Matthew: [00:09:11] So that's that's a great question. It's interesting because when you say consumer protection, each province has its own consumer protection legislation, and every cryptocurrency company that offers products and services to retail users is subject to that consumer protection legislation. They don't always follow the legislation. And, you know, some of the provincial acts like, for example, in Alberta have an Internet service regulation that dictates the terms and conditions that have to be in a service agreement. And I know a lot of providers out there are not adhering to that legislation. There's not a lot of enforcement in Canada when it comes to consumer protection legislation. Unfortunately, it's you know, individuals have to be vigilant or sorry, companies have rather have to be vigilant and ensure that they're getting proper legal advice and that they're complying with the provincial consumer protection legislation. There have been some criminal prosecutions in Canada. There's been a handful of them dealing with cryptocurrency. In May 2022, the Joint Chief of Global Tax Enforcement and the Canada Revenue Agency disclose it. It identified over 50 leads concerning crypto related tax crimes. So there were apparently some significant tax crimes being committed with NFTs non-fungible tokens that are going to become really popular and the popularity is waning a bit. But I think it's going to we're going to continue to see it rise. And then there was a case in March 2022 in Canada involving a $16 Million Theft of cryptocurrency, where the plaintiff actually obtained what's called an Anton Piller order and basically seized assets, got an order that entitled the plaintiff to investigate and have property detained and put under the control of a third party. So we're starting to see these types of freeze orders in Canada that more of an injunction is another type of order that was granted in March, also in March 2022 against the Freedom convoy, the truckers that were protesting the COVID restrictions. So there was a class action lawsuit launched against some of the organizers of the convoy, and the organizers were using cryptocurrency to fund the trucker protest. And so the plaintiffs successfully obtained an injunction which basically froze cryptocurrency and wallets before a judgment and prevented the cryptocurrency from moving from wall to wallet. Although in practice that it's very easy for someone to breach that order because they can simply transfer cryptocurrency from a frozen wallet to another wall that they control and then other wallets, etc.. So despite the handful of freeze orders Anton Piller and Mareva injunctions, it would be interesting to see in practice how effective those those actually have been. Finally, recently there was a Hamilton Ontario youth charged with stealing $46 million of cryptocurrency in a in a SIM swap. So they basically ported an individual's phone, convinced the carrier to support the phone to another phone, the service to another phone. And so all the passwords and the digital crypto wallet on the individual's phone were compromised. And I think this was like a 16 year old in Hamilton, Ontario, $46 million in return for stealing a fairly large sum of money. So we see there's a few other cases as well. But yeah, those are the big ones that come to mind. So unfortunately not a lot of consumer protection related litigation or enforcement, but definitely some criminal proceedings.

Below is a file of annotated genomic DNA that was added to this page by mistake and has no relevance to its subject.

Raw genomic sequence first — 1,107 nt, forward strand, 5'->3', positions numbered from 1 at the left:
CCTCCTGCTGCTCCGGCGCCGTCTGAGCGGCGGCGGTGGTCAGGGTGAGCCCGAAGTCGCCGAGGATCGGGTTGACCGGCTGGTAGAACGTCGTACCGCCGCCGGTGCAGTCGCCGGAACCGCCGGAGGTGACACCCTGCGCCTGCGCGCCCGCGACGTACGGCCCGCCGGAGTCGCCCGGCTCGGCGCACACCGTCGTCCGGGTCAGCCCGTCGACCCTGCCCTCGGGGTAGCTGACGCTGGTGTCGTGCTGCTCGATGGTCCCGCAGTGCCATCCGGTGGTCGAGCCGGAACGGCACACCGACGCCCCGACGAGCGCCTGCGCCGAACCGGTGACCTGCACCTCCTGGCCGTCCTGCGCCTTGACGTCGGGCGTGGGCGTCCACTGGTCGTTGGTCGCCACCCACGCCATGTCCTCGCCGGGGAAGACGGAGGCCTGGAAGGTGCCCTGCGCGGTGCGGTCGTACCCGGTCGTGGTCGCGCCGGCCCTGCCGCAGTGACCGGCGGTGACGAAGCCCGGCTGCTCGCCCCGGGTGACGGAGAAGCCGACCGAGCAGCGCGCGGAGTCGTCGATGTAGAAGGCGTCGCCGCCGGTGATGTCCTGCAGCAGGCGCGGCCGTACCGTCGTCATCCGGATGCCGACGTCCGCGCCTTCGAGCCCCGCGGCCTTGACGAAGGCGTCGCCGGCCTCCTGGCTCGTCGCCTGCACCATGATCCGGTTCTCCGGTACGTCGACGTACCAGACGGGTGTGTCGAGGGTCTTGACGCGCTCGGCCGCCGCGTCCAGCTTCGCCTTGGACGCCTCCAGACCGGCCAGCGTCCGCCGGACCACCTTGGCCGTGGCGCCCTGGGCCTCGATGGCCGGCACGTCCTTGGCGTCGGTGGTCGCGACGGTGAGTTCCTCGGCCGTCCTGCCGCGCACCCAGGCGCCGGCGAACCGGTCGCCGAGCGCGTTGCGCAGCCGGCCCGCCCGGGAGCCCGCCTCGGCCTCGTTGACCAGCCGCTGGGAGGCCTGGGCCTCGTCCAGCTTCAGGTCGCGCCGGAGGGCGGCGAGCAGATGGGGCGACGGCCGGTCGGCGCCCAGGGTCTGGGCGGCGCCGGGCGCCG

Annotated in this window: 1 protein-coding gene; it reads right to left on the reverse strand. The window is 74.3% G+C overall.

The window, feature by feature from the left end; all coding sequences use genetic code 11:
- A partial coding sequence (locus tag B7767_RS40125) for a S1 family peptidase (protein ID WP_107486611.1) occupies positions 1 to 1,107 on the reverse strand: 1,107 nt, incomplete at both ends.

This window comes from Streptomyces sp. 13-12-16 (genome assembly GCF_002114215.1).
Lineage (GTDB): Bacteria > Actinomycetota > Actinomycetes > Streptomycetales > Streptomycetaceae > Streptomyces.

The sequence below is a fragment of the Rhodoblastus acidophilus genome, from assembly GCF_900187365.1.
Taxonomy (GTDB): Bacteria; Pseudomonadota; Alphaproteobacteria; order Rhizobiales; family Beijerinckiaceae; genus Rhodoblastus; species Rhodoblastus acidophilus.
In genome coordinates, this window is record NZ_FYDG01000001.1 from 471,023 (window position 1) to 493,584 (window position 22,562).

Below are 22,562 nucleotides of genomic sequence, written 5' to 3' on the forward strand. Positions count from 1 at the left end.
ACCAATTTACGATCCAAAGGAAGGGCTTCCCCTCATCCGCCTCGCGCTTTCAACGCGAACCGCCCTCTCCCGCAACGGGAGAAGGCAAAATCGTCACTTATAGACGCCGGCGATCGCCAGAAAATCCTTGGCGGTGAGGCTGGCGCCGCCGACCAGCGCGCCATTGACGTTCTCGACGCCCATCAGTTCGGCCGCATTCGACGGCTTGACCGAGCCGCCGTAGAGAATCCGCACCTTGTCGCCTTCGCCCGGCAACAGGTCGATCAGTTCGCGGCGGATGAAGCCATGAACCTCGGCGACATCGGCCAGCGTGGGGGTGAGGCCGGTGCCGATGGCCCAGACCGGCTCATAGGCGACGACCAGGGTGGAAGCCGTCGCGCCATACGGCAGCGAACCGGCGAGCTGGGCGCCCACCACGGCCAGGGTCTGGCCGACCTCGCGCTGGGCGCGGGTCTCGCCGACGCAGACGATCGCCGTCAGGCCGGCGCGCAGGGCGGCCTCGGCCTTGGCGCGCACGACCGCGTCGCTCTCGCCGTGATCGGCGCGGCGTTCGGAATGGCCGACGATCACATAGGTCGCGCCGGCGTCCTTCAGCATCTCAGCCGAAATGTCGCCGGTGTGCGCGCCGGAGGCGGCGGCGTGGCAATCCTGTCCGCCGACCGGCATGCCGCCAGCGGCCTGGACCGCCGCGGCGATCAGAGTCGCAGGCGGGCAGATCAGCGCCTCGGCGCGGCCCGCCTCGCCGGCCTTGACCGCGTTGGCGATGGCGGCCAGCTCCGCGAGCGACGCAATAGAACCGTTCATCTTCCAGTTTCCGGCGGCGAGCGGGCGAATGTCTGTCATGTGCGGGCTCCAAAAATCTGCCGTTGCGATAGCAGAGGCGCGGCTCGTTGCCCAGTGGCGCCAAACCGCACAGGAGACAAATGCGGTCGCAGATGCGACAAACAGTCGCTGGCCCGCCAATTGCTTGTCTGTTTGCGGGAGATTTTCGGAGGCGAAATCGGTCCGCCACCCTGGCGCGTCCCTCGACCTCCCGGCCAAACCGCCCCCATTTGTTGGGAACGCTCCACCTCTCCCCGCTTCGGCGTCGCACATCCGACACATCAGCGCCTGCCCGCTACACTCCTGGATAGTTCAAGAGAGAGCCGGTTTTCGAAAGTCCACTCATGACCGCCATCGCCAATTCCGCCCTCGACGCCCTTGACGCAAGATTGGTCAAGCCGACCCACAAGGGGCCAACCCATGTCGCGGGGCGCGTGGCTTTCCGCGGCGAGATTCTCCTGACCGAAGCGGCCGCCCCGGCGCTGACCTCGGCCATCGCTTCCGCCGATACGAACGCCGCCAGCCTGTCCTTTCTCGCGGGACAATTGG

Stephanie: [00:13:19] And that wraps up this special episode. Matthew, thank you for sharing your expertise. 

Matthew: [00:13:24] Thank you very much. It's been a pleasure. 

Stephanie: [00:13:27] Our pleasure and thank you for watching Lexpert TV.